A New Pump for Racine.

A New Pump for Racine.

Racine, Wis., is soon to have a new pumping engine made by the Edward P. Allis Company of Milwaukee, to cost $30,000. The water company was established in 1886, and now its subscribers number 3000. There are two Blake pumps of 2.250,000 gallons capacity each. During the six years of this company’s existence there has been five miles of extension added to the plant, and there is now almost forty miles of pipe. There are four boilers of 100 horse-power each. The total number of fire hydrants is 356, all in use and up to grade, and the plant was never in better shape than at present.

The new engine is of the Allis Company’s latest triple expansion type, and similar to the three last engines supplied to the Milwaukee water-works and five supplied to the city of Chicago. Others of the same type have been sold at Omaha, Neb.; St. Paul, Minn.; Winona, Minn.; Detroit, Mich.; St. Louis, Mo., and other cities.

The engine will have three steam cylinders, one high pressure, eighteen inches in diameter ; one intermediate cylinder, thirty inches in diameter ; one low pressure, forty-two inches in diameter, ar.d all having a stroke of thirty, inches. There will be single three-acting outside packed pumps, with plungers thirteen and five eighth inches in diameter by thirty inches stroke. The stroke of the plungers arranged in such a manner that the flow of water into the city mains will be practically uniform, entirely relieving the pipes of any shock or jar.

William H. Laing has been the superintendent and manaccepted a position in Washington. Mr. Laing is no doubt one of the best posted and reliable water-works men in the country. It is mainly through his efforts that the plant has reached its high standard.

Our Western Letter.

OFFICE OF FIRE AND WATER,

202-206 LA SALLE STREET,

CHICAGO, Dec. 28, 1893.

Ashland, Wis., with a population of 10,000, has not been paying in her taxes, and Mayor O’Keefe has given notice that unless they are forthcoming he will at once discharge the entire fire department, police force and, in fact, all city departments.

They had a fire in a candy store at Louisville, Ky,, the other day, and a newspaper scandal has grown out of the too free talking of Captain Pickord of the salvage corps. It seems that The Courier-Journal published a statement wherein the firemen were accused of stealing candy and looting the store ; so the board of public safety began an investigation of the affair, and the evidence strongly went to prove the firemen innocent of the charge, and the reporters swore that Captain Pickord had given them the items and had also endeavored to inject a little ginger into the report by adding to the story, “give them a shot, they need it; the way they acted was outrageous.” The Courier-Journal makes the grave statement, on the authority of a prominent city official, that Captain Pickord has long tried to throw reflections on the Louisville Department in the hope that he would become chief. Captain Pickord denies this report, and thus it goes. How strange it seems that sweets should strip up sours.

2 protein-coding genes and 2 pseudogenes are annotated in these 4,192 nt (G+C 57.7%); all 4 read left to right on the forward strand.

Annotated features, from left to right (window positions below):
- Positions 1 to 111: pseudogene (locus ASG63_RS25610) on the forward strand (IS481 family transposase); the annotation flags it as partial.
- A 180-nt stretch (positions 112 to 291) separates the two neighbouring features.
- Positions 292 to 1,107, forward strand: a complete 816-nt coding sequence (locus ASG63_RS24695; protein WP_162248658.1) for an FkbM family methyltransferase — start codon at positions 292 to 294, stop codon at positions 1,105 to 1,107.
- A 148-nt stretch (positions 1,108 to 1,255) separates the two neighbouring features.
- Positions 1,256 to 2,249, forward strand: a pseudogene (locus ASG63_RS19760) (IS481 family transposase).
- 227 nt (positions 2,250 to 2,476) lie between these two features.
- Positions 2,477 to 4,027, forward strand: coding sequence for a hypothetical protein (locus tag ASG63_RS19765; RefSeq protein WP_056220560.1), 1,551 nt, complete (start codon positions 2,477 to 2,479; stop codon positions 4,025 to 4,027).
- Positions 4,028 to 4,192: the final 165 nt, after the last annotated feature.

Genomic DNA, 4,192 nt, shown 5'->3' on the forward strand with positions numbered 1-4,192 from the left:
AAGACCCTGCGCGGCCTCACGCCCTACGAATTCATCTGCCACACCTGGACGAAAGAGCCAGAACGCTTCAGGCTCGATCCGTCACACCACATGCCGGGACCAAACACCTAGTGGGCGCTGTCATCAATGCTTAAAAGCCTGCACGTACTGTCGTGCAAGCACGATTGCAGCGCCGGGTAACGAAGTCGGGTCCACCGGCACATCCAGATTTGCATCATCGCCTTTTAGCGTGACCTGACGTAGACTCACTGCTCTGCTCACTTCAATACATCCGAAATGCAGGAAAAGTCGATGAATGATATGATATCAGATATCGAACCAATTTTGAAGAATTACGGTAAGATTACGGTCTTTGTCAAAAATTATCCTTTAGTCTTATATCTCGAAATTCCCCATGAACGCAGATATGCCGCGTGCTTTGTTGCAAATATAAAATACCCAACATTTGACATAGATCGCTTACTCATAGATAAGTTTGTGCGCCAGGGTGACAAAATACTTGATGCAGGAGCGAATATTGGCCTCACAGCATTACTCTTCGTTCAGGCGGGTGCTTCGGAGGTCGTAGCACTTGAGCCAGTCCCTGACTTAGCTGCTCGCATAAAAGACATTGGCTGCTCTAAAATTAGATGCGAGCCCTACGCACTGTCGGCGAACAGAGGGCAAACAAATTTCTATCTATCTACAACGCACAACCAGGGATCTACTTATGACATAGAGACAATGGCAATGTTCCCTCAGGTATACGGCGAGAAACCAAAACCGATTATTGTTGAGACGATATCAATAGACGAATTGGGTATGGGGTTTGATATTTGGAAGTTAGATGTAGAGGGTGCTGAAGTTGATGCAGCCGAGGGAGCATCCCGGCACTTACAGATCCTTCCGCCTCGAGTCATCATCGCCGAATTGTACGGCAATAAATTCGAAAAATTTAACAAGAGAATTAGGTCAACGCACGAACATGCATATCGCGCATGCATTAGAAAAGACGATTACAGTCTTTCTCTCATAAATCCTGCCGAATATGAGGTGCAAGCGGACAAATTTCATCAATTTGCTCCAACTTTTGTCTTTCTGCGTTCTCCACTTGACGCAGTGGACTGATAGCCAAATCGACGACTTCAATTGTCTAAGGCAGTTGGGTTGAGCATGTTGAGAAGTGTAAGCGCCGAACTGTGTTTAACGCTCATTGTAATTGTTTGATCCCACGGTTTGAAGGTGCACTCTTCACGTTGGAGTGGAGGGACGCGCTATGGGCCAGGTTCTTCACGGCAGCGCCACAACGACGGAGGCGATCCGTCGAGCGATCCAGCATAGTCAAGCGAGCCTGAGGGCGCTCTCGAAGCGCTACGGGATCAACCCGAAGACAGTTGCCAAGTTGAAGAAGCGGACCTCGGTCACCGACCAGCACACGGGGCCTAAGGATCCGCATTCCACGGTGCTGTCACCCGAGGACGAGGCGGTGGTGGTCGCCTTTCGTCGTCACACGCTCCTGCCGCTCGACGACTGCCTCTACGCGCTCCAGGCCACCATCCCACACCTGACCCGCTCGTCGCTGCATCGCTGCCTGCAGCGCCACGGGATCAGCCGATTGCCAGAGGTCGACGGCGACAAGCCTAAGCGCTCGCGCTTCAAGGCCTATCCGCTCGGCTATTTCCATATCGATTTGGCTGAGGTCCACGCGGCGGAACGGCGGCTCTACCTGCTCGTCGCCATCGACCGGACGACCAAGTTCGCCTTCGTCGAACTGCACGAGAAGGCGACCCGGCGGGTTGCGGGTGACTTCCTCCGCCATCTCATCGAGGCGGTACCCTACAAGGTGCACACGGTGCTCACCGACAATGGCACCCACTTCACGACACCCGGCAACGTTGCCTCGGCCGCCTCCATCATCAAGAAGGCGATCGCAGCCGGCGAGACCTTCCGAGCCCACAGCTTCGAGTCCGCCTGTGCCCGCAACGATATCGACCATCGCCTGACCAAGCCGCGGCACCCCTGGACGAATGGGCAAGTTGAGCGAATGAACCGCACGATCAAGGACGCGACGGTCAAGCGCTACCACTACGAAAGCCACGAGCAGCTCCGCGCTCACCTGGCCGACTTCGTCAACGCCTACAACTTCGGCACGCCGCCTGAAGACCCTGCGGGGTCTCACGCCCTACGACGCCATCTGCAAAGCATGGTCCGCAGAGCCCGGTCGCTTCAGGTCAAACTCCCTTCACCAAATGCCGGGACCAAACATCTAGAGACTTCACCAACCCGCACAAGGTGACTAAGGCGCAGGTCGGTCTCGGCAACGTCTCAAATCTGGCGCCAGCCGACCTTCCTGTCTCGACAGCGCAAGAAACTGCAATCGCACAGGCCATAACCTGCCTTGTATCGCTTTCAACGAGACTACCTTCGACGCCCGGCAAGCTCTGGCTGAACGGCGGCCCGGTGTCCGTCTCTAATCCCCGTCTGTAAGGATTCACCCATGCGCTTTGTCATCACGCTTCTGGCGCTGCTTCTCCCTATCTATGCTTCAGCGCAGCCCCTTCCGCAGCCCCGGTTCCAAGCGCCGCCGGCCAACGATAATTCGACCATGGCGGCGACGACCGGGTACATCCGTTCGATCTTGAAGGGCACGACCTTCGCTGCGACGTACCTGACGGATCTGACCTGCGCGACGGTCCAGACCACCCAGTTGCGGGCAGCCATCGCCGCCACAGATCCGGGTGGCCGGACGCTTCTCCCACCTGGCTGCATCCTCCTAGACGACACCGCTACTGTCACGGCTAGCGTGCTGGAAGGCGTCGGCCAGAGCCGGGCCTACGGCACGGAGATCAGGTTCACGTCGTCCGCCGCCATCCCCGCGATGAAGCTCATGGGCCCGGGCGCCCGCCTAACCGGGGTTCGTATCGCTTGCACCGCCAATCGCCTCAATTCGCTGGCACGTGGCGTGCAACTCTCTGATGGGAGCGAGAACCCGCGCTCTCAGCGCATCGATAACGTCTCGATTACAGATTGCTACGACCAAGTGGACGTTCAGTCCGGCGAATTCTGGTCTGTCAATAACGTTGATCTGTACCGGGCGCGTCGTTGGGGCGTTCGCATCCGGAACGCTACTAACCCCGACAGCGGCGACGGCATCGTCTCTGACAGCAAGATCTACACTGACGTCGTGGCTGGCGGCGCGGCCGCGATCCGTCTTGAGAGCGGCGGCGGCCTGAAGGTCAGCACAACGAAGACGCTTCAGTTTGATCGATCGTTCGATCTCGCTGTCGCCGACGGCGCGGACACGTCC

The water sprinkler system in Symthe’s great store cut a caper the other day by going off unasked and soaking everything within reach. Although much damage was done, they were soon put under controi. Perhaps the pipes were impatient at not being properly inspected and thus sought to rebuke some one. Who knows ?

The big 38-inch water main through which the Sixty-eighth street pumping engine supplies that section of Chicago south of Thirty ninth street broke the other night and left that section without proper water supply for quite a time. In the meanwhile a small house caught hre, and the fire department suffered the uneasiness of seeing it burn down, while they stood by without a drop of water available.

Chief Smith of Duluth was removed by the board of fire commissioners, the nominal excuse given being alleged defective management of the department on December 2 at a fire. First Assistant Edward Jackson has been promoted chief.

Chicago is enjoying a decided rest in the matter of fires, all of which is appreciated.

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